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Free book

Blood Picnic and other stories, my collection of flash fiction and short stories, is free this week at Smashwords. Just use the coupon code EL92F when you check out.


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The Bathroom Monologues: What Recharges Writing?

Since my well seems to have run dry, I'll point you to this piece by John Wiswell:



The Bathroom Monologues: What Recharges Writing?: I’ve been wondering a lot lately about how to recharge writing. There are some people who never seem to stop – Stephen King infamously ...



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Paging Dr. Liebster... Dr. Liebster, Line One

A few days ago, I was given the Liebster Award by Katherine Hajer, a gracious writer and crafty artist.
Those who are Liebstered thank their nominator (thanks, Katherine!), answer the questions posed to them, nominate more people, and pose their own questions.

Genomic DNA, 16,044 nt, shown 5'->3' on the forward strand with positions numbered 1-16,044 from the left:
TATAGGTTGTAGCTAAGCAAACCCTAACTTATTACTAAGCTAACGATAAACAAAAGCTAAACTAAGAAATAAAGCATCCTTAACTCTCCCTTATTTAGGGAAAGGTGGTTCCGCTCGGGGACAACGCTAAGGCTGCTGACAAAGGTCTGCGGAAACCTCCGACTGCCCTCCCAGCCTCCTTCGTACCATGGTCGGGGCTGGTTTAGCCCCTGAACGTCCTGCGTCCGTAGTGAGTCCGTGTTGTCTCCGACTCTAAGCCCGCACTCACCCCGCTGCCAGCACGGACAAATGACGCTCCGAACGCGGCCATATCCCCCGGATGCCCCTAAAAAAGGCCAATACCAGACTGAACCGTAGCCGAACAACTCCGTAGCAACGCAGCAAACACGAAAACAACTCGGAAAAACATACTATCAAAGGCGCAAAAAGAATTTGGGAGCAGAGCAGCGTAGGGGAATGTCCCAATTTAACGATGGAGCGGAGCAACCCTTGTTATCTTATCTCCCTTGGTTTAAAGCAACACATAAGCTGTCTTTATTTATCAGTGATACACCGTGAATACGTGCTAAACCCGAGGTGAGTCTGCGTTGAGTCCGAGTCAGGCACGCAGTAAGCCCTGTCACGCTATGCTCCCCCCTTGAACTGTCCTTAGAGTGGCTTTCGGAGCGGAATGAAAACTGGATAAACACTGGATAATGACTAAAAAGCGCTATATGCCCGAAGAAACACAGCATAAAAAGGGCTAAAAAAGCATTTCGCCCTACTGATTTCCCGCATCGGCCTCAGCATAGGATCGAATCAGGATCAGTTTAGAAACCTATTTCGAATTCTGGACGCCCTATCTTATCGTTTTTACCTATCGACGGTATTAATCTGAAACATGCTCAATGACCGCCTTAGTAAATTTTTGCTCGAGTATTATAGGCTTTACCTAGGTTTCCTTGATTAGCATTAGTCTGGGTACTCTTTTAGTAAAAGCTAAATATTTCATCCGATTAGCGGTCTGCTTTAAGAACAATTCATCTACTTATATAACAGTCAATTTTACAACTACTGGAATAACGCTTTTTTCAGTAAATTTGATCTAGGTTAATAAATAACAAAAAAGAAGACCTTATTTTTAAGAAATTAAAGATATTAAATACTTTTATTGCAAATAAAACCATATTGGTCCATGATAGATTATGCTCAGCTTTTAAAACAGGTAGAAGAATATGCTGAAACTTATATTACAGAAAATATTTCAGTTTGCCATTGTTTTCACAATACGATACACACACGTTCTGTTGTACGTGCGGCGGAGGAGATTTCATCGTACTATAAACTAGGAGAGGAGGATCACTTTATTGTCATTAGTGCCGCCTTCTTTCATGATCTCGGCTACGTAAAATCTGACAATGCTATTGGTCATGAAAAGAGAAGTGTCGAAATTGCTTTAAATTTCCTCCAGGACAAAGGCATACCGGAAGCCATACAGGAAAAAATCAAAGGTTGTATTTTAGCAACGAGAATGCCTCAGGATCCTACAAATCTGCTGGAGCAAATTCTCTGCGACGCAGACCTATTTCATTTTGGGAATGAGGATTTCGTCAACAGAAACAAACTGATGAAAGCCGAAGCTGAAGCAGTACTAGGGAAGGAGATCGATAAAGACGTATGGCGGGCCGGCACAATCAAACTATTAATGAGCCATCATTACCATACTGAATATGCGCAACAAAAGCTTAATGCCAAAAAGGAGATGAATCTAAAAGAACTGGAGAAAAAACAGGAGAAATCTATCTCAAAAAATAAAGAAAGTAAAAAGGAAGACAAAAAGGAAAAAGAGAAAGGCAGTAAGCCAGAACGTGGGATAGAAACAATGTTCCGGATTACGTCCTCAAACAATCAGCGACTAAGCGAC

My nominees are:

1. Michael Robinson, he of the Digital Scofflaw blog. Michael has a sense of humor similar to mine, which, although it must be a burden in daily life, it at least got him a Liebster Award.
2. Sabrina Zbasnik, she of the Introverted Wife blog. Sabrina writes about dwarves in space (among other things), which is a pretty cool mashup.

My questions for them:
  1. When did you start writing?
  2. Has anyone ever actually told you not to quit your day job?
  3. Is there a favorite food you eat that gives you inspiration to write?